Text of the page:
Entry from British & World English dictionary
verb[with object] Indian
Bring (something) forward to an earlier date or time: the publication date has been preponed from July to June
More example sentences
- Improvised from ‘postpone,’ it means to warn of a foreseeable problem, as in, ‘I am out of my station and, as such, I will prepone the updations until today night,’ as one of his students wrote in an e-mail.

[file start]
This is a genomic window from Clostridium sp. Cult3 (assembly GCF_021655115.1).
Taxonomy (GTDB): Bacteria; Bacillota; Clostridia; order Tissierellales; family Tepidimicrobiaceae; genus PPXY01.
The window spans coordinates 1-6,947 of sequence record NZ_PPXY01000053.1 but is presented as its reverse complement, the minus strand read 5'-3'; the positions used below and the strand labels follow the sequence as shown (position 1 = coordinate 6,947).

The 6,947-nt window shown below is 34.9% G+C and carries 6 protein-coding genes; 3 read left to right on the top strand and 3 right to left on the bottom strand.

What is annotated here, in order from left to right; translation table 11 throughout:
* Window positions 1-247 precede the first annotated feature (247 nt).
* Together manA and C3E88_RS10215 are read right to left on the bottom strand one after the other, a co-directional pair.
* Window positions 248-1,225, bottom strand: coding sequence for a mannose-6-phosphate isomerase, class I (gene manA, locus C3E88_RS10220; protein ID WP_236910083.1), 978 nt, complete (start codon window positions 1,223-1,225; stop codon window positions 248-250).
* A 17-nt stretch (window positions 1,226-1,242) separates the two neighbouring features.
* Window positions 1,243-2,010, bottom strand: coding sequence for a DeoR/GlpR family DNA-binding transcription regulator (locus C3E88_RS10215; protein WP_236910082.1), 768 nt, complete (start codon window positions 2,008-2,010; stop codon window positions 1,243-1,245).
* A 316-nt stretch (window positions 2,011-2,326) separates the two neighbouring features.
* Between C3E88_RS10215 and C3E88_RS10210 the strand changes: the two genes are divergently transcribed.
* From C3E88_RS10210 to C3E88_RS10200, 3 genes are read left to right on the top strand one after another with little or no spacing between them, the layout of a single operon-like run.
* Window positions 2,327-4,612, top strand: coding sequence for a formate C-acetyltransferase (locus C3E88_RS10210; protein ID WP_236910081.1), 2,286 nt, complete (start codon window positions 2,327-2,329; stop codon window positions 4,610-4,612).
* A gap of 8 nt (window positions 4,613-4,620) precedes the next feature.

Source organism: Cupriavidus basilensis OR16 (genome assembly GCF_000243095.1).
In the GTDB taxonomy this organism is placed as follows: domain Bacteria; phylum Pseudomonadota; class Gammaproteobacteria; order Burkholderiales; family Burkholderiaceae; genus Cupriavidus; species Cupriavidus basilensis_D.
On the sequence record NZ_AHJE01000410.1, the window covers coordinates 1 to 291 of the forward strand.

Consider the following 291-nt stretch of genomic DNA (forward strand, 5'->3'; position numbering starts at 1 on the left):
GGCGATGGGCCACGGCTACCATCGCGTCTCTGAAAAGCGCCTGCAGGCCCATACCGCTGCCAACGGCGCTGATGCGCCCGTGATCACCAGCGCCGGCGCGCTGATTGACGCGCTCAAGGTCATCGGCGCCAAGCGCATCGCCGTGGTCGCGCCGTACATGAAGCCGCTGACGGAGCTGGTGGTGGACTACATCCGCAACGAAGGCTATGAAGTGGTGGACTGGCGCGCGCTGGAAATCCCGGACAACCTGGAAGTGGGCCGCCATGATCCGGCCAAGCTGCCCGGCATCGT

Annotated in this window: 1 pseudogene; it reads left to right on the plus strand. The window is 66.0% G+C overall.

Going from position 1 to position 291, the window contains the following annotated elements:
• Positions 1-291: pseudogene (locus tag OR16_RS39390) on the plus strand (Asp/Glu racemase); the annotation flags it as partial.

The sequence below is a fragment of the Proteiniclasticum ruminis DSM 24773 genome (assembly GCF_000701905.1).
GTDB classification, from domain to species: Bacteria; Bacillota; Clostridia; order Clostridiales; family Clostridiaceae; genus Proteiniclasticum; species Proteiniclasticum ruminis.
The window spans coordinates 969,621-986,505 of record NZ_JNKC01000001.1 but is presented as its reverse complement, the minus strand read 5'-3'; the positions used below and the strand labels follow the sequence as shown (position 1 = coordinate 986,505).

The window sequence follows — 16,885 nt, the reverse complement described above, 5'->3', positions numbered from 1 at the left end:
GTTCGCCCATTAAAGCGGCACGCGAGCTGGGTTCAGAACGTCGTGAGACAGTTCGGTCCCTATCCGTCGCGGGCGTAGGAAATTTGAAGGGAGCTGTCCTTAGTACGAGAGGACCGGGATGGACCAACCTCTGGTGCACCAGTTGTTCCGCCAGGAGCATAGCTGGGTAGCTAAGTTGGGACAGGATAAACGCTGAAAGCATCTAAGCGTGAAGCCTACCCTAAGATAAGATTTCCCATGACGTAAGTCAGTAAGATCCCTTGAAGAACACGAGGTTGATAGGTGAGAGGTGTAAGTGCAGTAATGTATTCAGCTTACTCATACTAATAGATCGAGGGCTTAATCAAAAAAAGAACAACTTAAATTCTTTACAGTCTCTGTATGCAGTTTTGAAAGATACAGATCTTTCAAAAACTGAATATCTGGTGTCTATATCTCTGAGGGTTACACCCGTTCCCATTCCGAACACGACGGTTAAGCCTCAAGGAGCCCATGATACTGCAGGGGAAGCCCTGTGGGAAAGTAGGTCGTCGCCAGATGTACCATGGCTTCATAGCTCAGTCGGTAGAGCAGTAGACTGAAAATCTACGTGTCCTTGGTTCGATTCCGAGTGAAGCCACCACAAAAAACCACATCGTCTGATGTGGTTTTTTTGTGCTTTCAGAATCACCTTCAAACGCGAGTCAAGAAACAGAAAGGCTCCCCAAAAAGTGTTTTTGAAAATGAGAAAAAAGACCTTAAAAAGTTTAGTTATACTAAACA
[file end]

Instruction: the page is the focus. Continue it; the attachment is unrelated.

- The most recent anti-social activities are probably intended to pressurise the Government into preponing the date of their release.
- Hinglish may be catching, but it could be a while before a British man says to his wife in the morning: ‘Darling, can you prepone (bring forward) my meeting with the bank manager or ask my secretary to do the needful?’
For editors and proofreaders
Line breaks: pre|pone
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